By John Schroyer
BioTrackTHC has traveled an interesting path on its way to becoming one of the most prominent software firms serving the cannabis industry.
The Florida-based company works directly with roughly 1,300 cannabis businesses, but the key to its recent success has been its ability to win state contracts for custom seed-to-sale tracking systems.
BioTrack first won Washington State’s contract over 21 other companies in 2013, netting $750,000 for the base deal and even more as part of a two-year maintenance agreement.
So far in 2015, the company has won similar contracts from New York, Illinois and New Mexico, which could bring in more than $1 million in additional revenue. The company has so far won four out of six state contracts awarded to software companies for seed-to-sale tracking systems.
But revenue is only one benefit: Landing government contracts has also helped BioTrack build credibility in the cannabis industry quickly, which in turn has helped the company land more retail customers.
Marijuana Business Daily spoke to Patrick Vo, BioTrack’s CEO, about government contracts and the ins and outs of cannabis tracking software. Following are his comments, edited for length and clarity.
What’s BioTrack’s approach to bidding on state contracts? What do you attribute the company’s success to in that arena?
When a (Request for Proposal) comes out, we tear it apart. We study it.
First thing we look at is making sure we’re not disqualified administratively – do we adhere to all of the rules of the RFP? We don’t want to embark on this process and put a lot of man hours into it only to find that the entire thing was thrown out because we forgot to sign a particular document.
From there, we just pour our hearts and souls into it. We put it all on paper, and we submit a proposal that answers the questions specifically asked. It’s really about understanding the underlying concern for a particular requirement.
The other thing is thorough review. Even in a 250-page proposal, all it takes are a few typos or grammatical errors for an evaluator to think less of the proposal. So the grammar and punctuation and spelling is all critical. You can throw hundreds of man hours into a proposal and it can all be undone because you overlooked one thing.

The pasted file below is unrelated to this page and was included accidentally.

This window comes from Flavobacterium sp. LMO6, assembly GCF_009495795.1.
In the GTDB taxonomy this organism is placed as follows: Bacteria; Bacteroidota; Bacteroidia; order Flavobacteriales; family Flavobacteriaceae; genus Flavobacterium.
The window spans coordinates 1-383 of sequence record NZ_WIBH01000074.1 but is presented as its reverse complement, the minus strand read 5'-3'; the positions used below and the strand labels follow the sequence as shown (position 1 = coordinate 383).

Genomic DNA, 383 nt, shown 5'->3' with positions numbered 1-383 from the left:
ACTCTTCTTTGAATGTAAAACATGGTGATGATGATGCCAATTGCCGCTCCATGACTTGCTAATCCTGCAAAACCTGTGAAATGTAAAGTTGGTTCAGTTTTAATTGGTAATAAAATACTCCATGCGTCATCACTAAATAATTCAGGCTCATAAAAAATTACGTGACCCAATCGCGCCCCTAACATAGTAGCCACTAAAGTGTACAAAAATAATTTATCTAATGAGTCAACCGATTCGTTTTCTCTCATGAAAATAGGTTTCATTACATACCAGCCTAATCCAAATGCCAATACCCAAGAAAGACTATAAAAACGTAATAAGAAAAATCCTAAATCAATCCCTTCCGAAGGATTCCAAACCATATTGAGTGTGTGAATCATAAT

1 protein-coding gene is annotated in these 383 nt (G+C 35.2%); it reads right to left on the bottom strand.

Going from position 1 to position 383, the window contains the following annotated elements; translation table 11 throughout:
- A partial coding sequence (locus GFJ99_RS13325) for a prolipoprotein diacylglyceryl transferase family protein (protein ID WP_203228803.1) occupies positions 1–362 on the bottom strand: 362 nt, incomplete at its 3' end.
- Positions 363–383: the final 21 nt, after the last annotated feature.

We never go into an RFP assuming that we’ve got it. We always put in 110% effort. We work nights and weekends to make sure the proposal is something we are proud of and is going to get first place. Good enough is not an option. You either win it or you go home.
Did BioTrack’s success in Washington State set up the company for success in the other three states?
I would say yes. No state wants to be the last state without a state traceability system. States have now seen that they can have tools to oversee the industry, and law enforcement can utilize meaningful data to ensure industry compliance.
That being said, I would imagine that no one wants to be the guinea pig for someone else’s unproven system. So our experience and our success in Washington, I feel, is an asset to our company and to our proposals.
Will the newer systems be fundamentally similar or different in terms of their design? How would the Illinois system differ from any of the other three systems?
At the end of the day, what I can say will be similar across the board is state personnel are going to be able to aggregate seed-to-sale data across their industry.
Some states put heavier emphasis on laboratory results and the timing of those tests and how they affect the production life cycle. Other states perhaps put more emphasis on transportation and transportation manifests. So each of them will be tailored to state-specific regulations, but they’ll all have full end-to-end data to oversee the industry.
Has bidding on government contracts gotten easier or more competitive over the past couple of years?
Once the RFP process is concluded and the contract is awarded, the proposal is subject to the Freedom of Information Act.
We work under the assumption that all of our competitors have requested copies of our winning proposals, and we’re working under the assumption that they’re studying them and closing the gap between looking at what we’ve done well.
So that, of course, inspires us to continue to improve our own proposals. The fact that our winning proposals are out there for everybody to review is definitely making the competition for government contracts more competitive.
Are government contracts going to become a bigger part of the industry?
It’s a critical component of our long-term strategy. And obviously, it’s one thing to bid on them and win, and it’s another to execute. That’s where our attention is now now that we’ve got these contracts.
Regardless of its impact on our financial position, what it continues to do is build our brand and establish BioTrack as a leader in the seed-to-sale space. I see that as a huge asset. We plan on bidding on every single seed to sale RFP that we’re aware of. That’s going to be true from here on out.
Some business owners in Washington have reported that BioTrackTHC’s system is buggy and somewhat unreliable. Have there been problems?
We aren’t seeing any meaningful level of complaints with the Washington system. The entire database is public and released on a monthly basis and such problems are not apparent in the underlying data that anyone can analyze.
Our most recent conversation with the (Washington State Liquor and Cannabis Board) indicates no such issue. That said, we are always working with the state and users of the system to maximize its efficiency and effectiveness.
John Schroyer can be reached at firstname.lastname@example.org